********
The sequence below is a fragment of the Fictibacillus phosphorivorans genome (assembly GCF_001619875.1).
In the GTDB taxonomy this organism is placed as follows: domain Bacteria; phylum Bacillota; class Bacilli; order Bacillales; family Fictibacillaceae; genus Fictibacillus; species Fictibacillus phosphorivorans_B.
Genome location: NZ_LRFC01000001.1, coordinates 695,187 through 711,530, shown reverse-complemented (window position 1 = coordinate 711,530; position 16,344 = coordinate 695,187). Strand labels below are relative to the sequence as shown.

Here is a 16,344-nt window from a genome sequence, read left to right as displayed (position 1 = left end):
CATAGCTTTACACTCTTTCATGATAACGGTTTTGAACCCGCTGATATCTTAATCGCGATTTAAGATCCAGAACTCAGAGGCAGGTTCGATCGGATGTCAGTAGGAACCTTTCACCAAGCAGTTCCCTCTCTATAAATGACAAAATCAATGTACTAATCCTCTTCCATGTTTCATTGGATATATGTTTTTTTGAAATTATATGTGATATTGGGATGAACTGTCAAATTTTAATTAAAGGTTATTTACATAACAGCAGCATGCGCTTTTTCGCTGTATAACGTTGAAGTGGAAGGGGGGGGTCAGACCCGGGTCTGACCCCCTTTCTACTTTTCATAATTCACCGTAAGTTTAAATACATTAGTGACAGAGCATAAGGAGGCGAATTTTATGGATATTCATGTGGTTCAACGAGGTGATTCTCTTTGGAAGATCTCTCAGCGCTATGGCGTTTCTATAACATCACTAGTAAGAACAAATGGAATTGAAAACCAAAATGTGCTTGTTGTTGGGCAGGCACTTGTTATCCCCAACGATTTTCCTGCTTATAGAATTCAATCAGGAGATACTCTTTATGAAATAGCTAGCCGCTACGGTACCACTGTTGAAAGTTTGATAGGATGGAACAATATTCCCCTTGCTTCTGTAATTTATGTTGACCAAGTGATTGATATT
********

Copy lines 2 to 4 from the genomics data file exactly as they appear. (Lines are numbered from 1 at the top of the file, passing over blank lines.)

In the GTDB taxonomy this organism is placed as follows: domain Bacteria; phylum Bacillota; class Bacilli; order Bacillales; family Fictibacillaceae; genus Fictibacillus; species Fictibacillus phosphorivorans_B.
Genome location: NZ_LRFC01000001.1, coordinates 695,187 through 711,530, shown reverse-complemented (window position 1 = coordinate 711,530; position 16,344 = coordinate 695,187). Strand labels below are relative to the sequence as shown.

Here is a 16,344-nt window from a genome sequence, read left to right as displayed (position 1 = left end):